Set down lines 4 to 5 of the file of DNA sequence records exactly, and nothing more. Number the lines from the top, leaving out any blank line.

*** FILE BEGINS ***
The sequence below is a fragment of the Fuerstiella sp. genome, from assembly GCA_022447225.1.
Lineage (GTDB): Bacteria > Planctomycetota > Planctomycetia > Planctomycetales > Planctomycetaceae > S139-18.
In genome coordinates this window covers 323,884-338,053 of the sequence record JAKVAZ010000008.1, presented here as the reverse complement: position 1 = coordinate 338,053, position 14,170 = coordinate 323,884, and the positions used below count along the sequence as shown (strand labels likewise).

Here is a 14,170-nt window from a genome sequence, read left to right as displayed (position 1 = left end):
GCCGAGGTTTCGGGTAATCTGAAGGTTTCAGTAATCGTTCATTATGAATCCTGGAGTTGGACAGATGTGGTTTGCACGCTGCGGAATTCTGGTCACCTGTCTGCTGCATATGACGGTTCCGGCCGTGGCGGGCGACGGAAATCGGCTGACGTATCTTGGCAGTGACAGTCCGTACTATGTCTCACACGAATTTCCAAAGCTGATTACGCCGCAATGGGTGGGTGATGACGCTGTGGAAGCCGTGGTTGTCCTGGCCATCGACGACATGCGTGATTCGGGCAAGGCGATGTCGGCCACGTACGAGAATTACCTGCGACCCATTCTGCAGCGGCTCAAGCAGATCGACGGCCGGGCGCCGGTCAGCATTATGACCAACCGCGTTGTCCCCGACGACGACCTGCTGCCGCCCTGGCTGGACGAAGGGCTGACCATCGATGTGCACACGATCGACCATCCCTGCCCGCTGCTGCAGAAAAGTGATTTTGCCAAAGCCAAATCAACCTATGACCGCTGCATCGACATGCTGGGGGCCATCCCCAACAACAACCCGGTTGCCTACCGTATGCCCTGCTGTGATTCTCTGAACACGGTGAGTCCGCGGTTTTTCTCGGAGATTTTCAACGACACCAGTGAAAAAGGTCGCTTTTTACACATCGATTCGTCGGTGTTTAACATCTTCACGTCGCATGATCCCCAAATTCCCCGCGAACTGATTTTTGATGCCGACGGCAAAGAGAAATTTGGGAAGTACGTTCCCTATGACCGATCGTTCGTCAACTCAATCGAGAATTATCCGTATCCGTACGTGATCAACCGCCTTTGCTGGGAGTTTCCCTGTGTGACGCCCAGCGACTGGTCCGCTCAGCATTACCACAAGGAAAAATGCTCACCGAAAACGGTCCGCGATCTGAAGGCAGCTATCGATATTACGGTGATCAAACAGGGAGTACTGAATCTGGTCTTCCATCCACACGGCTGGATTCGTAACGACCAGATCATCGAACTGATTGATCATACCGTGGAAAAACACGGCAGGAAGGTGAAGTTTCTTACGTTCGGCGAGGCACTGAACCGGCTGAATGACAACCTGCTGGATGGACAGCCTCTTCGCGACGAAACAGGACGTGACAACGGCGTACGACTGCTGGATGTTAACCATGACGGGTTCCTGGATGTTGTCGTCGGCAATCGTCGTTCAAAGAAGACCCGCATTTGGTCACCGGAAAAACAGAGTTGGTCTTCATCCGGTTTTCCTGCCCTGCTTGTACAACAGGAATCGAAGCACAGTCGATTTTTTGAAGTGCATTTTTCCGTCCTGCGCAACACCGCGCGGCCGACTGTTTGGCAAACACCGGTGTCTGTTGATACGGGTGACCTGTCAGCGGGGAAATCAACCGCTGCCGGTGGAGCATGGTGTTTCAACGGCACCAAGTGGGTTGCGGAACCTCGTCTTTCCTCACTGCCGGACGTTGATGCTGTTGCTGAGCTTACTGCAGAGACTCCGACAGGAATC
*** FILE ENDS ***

Here is a 14,170-nt window from a genome sequence, read left to right as displayed (position 1 = left end):
GCCGAGGTTTCGGGTAATCTGAAGGTTTCAGTAATCGTTCATTATGAATCCTGGAGTTGGACAGATGTGGTTTGCACGCTGCGGAATTCTGGTCACCTGTCTGCTGCATATGACGGTTCCGGCCGTGGCGGGCGACGGAAATCGGCTGACGTATCTTGGCAGTGACAGTCCGTACTATGTCTCACACGAATTTCCAAAGCTGATTACGCCGCAATGGGTGGGTGATGACGCTGTGGAAGCCGTGGTTGTCCTGGCCATCGACGACATGCGTGATTCGGGCAAGGCGATGTCGGCCACGTACGAGAATTACCTGCGACCCATTCTGCAGCGGCTCAAGCAGATCGACGGCCGGGCGCCGGTCAGCATTATGACCAACCGCGTTGTCCCCGACGACGACCTGCTGCCGCCCTGGCTGGACGAAGGGCTGACCATCGATGTGCACACGATCGACCATCCCTGCCCGCTGCTGCAGAAAAGTGATTTTGCCAAAGCCAAATCAACCTATGACCGCTGCATCGACATGCTGGGGGCCATCCCCAACAACAACCCGGTTGCCTACCGTATGCCCTGCTGTGATTCTCTGAACACGGTGAGTCCGCGGTTTTTCTCGGAGATTTTCAACGACACCAGTGAAAAAGGTCGCTTTTTACACATCGATTCGTCGGTGTTTAACATCTTCACGTCGCATGATCCCCAAATTCCCCGCGAACTGATTTTTGATGCCGACGGCAAAGAGAAATTTGGGAAGTACGTTCCCTATGACCGATCGTTCGTCAACTCAATCGAGAATTATCCGTATCCGTACGTGATCAACCGCCTTTGCTGGGAGTTTCCCTGTGTGACGCCCAGCGACTGGTCCGCTCAGCATTACCACAAGGAAAAATGCTCACCGAAAACGGTCCGCGATCTGAAGGCAGCTATCGATATTACGGTGATCAAACAGGGAGTACTGAATCTGGTCTTCCATCCACACGGCTGGATTCGTAACGACCAGATCATCGAACTGATTGATCATACCGTGGAAAAACACGGCAGGAAGGTGAAGTTTCTTACGTTCGGCGAGGCACTGAACCGGCTGAATGACAACCTGCTGGATGGACAGCCTCTTCGCGACGAAACAGGACGTGACAACGGCGTACGACTGCTGGATGTTAACCATGACGGGTTCCTGGATGTTGTCGTCGGCAATCGTCGTTCAAAGAAGACCCGCATTTGGTCACCGGAAAAACAGAGTTGGTCTTCATCCGGTTTTCCTGCCCTGCTTGTACAACAGGAATCGAAGCACAGTCGATTTTTTGAAGTGCATTTTTCCGTCCTGCGCAACACCGCGCGGCCGACTGTTTGGCAAACACCGGTGTCTGTTGATACGGGTGACCTGTCAGCGGGGAAATCAACCGCTGCCGGTGGAGCATGGTGTTTCAACGGCACCAAGTGGGTTGCGGAACCTCGTCTTTCCTCACTGCCGGACGTTGATGCTGTTGCTGAGCTTACTGCAGAGACTCCGACAGGAATC